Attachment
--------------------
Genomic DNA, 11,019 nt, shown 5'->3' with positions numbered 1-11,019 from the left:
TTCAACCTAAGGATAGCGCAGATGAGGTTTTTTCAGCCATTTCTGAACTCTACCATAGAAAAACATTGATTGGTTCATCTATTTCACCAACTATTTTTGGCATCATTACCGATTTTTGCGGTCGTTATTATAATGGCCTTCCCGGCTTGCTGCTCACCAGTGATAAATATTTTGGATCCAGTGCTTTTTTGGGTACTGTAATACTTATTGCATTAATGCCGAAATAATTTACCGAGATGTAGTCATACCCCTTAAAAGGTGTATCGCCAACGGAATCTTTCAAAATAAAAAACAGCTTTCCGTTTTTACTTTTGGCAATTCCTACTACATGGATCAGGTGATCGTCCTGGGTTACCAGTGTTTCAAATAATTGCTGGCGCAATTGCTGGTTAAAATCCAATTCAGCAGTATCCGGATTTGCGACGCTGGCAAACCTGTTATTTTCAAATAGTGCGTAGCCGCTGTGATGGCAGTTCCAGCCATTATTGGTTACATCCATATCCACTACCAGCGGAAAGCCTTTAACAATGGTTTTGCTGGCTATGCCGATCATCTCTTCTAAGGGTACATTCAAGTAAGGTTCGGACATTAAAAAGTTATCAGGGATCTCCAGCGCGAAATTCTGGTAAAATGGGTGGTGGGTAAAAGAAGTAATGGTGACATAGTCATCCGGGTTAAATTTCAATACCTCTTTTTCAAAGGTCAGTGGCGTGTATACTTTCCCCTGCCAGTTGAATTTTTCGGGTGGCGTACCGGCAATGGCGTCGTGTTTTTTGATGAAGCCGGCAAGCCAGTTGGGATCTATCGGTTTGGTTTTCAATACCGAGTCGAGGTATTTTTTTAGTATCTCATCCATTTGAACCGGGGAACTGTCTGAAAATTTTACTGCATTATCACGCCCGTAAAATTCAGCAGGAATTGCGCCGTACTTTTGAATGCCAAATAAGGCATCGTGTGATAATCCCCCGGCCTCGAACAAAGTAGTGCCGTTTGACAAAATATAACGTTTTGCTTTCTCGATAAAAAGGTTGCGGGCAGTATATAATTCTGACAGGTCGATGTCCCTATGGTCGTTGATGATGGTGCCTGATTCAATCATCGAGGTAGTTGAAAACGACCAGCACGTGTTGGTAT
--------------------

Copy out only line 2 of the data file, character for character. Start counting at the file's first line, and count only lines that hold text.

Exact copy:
TTCAACCTAAGGATAGCGCAGATGAGGTTTTTTCAGCCATTTCTGAACTCTACCATAGAAAAACATTGATTGGTTCATCTATTTCACCAACTATTTTTGGCATCATTACCGATTTTTGCGGTCGTTATTATAATGGCCTTCCCGGCTTGCTGCTCACCAGTGATAAATATTTTGGATCCAGTGCTTTTTTGGGTACTGTAATACTTATTGCATTAATGCCGAAATAATTTACCGAGATGTAGTCATACCCCTTAAAAGGTGTATCGCCAACGGAATCTTTCAAAATAAAAAACAGCTTTCCGTTTTTACTTTTGGCAATTCCTACTACATGGATCAGGTGATCGTCCTGGGTTACCAGTGTTTCAAATAATTGCTGGCGCAATTGCTGGTTAAAATCCAATTCAGCAGTATCCGGATTTGCGACGCTGGCAAACCTGTTATTTTCAAATAGTGCGTAGCCGCTGTGATGGCAGTTCCAGCCATTATTGGTTACATCCATATCCACTACCAGCGGAAAGCCTTTAACAATGGTTTTGCTGGCTATGCCGATCATCTCTTCTAAGGGTACATTCAAGTAAGGTTCGGACATTAAAAAGTTATCAGGGATCTCCAGCGCGAAATTCTGGTAAAATGGGTGGTGGGTAAAAGAAGTAATGGTGACATAGTCATCCGGGTTAAATTTCAATACCTCTTTTTCAAAGGTCAGTGGCGTGTATACTTTCCCCTGCCAGTTGAATTTTTCGGGTGGCGTACCGGCAATGGCGTCGTGTTTTTTGATGAAGCCGGCAAGCCAGTTGGGATCTATCGGTTTGGTTTTCAATACCGAGTCGAGGTATTTTTTTAGTATCTCATCCATTTGAACCGGGGAACTGTCTGAAAATTTTACTGCATTATCACGCCCGTAAAATTCAGCAGGAATTGCGCCGTACTTTTGAATGCCAAATAAGGCATCGTGTGATAATCCCCCGGCCTCGAACAAAGTAGTGCCGTTTGACAAAATATAACGTTTTGCTTTCTCGATAAAAAGGTTGCGGGCAGTATATAATTCTGACAGGTCGATGTCCCTATGGTCGTTGATGATGGTGCCTGATTCAATCATCGAGGTAGTTGAAAACGACCAGCACGTGTTGGTAT